Edinburgh Research Explorer

Fast exhumation since 13 Ma in the Himalaya recorded by detrital apatite fission-track dating of Bengal fan (IODP Expedition 354) and modern Himalayan river sediments

Research output: Contribution to journalArticle

  • Pascale Huyghe
  • Matthias Bernet
  • Albert Galy
  • Mark Naylor
  • Jarrett W. Cruz
  • Babu R. Gyawali
  • Lorenzo Gemignani
  • Jean-Louis Mugnier

Related Edinburgh Organisations

Original languageEnglish
Pages (from-to)116078
JournalEarth and Planetary Science Letters
Volume534
Early online date20 Jan 2020
DOIs
Publication statusPublished - 15 Mar 2020

Abstract

Apatite fission-track analysis of middle Bengal fan sediments (IODP expedition 354) and modern Himalayan river sediments shows that most of the detrital apatites are very young compared to their depositional ages, independent of their uranium content. Bengal fan apatites display an average central age lag time as short as Myr since at least ∼13 Ma. Such lag times reflect a mean exhumation rate on the order of at least 1-3 km/Myr. The occurrence of detrital apatites with relatively short AFT lag times since at least 13 Ma indicates that there have always been areas of rapid erosional exhumation, supplying detrital apatites to the fluvial system and delivering them to the paleo-Ganges and/or –Brahmaputra plains and finally to the Bengal fan. It also supports that temporary storage of detrital apatites in the floodplains or delta has always been negligible since at least 13 Ma. Comparison of the AFT data of the Bengal fan with those of the Central and Eastern proximal Neogene Himalayan foreland basin shows that both paleo-Ganga and –Brahmaputra catchments provided apatites with similar short lag time to the distal Bengal Fan basin.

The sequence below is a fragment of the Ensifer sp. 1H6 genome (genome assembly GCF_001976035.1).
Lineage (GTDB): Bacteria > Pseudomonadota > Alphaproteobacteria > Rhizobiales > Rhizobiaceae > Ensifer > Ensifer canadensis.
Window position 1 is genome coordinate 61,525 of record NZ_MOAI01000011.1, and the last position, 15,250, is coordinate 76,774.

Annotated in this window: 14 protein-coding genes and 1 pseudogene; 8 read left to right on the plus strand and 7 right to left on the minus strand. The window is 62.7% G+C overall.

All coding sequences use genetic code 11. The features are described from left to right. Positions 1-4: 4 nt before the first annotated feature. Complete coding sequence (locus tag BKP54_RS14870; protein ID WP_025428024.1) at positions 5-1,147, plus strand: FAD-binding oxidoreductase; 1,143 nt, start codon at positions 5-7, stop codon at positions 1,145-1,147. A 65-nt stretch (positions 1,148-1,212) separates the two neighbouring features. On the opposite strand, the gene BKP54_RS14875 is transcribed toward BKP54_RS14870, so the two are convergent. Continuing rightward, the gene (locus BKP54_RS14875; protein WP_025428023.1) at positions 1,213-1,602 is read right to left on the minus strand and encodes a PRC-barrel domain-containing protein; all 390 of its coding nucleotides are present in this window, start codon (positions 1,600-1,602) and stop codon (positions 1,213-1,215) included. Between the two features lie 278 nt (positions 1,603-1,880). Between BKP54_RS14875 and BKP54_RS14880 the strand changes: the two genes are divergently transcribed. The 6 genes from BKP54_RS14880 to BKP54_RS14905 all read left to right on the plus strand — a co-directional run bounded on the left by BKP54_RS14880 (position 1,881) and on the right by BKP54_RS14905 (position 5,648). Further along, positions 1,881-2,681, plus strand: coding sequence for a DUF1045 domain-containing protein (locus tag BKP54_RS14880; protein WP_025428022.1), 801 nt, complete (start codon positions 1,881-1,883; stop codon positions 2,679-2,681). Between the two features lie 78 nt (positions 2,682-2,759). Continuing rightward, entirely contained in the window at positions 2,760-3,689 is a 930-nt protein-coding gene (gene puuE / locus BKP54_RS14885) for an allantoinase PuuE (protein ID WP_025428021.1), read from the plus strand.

In the modern drainage system of the Bengal fan, the apatites with young fission-track cooling ages are principally derived from areas where the topography has a sharp relief controlled by threshold hillslope processes and stream power resulting in landslide erosion as a coupled response to tectonic and fluvial forcing. By analogy with the modern erosion processes in the Himalayan range, we suggest that over the past 13 Ma, apatites were mainly derived from areas of sharp relief, where river stream power was high and hill slopes close to the threshold angle. As the exhumation signal is rather consistent since the late Miocene the detrital apatite fission-track data are either not sensitive enough to detect rapid climatically controlled changes in exhumation rates, or overall long-term erosion rates on the orogen scale are not strongly affected by climatic variations such as the variability of the Indian Summer Monsoon. Given the already rapid exhumation rates controlled by tectonics, the impact of climate variability on surface erosion rates cannot be detected with our data, especially in the case of erosion processes dominated by threshold hillslope model.

ID: 130138501